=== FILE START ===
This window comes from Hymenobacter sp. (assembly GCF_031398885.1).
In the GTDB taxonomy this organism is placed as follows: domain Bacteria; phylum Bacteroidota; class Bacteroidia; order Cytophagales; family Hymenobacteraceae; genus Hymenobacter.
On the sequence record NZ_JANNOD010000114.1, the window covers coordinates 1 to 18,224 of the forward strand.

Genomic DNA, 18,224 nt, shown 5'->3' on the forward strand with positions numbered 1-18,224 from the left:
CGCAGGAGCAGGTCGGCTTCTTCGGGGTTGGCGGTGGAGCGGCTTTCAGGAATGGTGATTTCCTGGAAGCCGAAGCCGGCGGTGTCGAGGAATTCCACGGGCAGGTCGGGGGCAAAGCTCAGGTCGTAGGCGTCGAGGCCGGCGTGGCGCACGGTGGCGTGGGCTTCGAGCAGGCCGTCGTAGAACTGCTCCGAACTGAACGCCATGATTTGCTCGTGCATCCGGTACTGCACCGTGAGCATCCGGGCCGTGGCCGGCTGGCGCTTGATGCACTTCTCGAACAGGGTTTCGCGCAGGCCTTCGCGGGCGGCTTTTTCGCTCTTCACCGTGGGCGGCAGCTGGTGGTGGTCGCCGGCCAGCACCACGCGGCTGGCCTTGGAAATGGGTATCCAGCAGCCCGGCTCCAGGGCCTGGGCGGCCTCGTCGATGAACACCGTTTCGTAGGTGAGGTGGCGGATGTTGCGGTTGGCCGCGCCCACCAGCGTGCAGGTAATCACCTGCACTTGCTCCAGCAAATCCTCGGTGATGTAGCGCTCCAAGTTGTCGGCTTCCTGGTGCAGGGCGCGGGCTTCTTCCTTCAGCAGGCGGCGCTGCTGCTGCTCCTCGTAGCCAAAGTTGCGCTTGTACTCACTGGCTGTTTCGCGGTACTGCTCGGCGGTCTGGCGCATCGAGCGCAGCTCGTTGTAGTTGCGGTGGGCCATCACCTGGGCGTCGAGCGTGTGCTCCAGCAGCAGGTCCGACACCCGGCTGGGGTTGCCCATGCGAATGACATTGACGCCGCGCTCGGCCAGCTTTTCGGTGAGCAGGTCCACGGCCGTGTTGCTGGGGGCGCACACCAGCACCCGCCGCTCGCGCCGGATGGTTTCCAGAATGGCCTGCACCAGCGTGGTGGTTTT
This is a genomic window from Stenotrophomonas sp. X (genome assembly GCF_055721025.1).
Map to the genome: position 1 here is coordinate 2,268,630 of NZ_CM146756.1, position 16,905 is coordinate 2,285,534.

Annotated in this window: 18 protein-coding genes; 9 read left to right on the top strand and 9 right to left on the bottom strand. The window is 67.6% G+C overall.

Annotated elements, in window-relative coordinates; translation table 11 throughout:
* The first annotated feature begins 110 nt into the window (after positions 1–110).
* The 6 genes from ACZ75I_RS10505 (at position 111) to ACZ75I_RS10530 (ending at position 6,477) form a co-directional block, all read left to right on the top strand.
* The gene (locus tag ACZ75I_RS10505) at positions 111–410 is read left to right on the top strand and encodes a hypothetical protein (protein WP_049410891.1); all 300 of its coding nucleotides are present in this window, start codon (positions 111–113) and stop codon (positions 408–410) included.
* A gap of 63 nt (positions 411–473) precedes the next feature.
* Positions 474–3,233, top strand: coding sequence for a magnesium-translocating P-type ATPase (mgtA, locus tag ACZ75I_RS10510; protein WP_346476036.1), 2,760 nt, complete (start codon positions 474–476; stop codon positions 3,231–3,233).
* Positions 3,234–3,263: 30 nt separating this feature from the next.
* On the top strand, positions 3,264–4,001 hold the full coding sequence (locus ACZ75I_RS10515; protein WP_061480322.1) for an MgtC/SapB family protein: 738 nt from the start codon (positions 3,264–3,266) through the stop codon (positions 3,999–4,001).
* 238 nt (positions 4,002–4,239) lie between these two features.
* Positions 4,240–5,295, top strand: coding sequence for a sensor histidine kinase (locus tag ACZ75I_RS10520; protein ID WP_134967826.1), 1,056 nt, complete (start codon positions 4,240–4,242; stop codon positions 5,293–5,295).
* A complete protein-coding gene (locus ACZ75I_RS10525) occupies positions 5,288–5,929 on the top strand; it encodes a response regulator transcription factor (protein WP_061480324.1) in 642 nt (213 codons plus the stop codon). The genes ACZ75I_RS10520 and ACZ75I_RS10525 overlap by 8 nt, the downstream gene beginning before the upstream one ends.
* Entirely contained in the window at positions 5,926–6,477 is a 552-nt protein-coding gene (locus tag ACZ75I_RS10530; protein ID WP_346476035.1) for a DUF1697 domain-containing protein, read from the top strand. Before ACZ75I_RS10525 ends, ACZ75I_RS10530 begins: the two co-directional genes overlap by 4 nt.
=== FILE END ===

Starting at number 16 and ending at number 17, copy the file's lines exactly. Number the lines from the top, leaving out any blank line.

* On the top strand, positions 3,264–4,001 hold the full coding sequence (locus ACZ75I_RS10515; protein WP_061480322.1) for an MgtC/SapB family protein: 738 nt from the start codon (positions 3,264–3,266) through the stop codon (positions 3,999–4,001).
* 238 nt (positions 4,002–4,239) lie between these two features.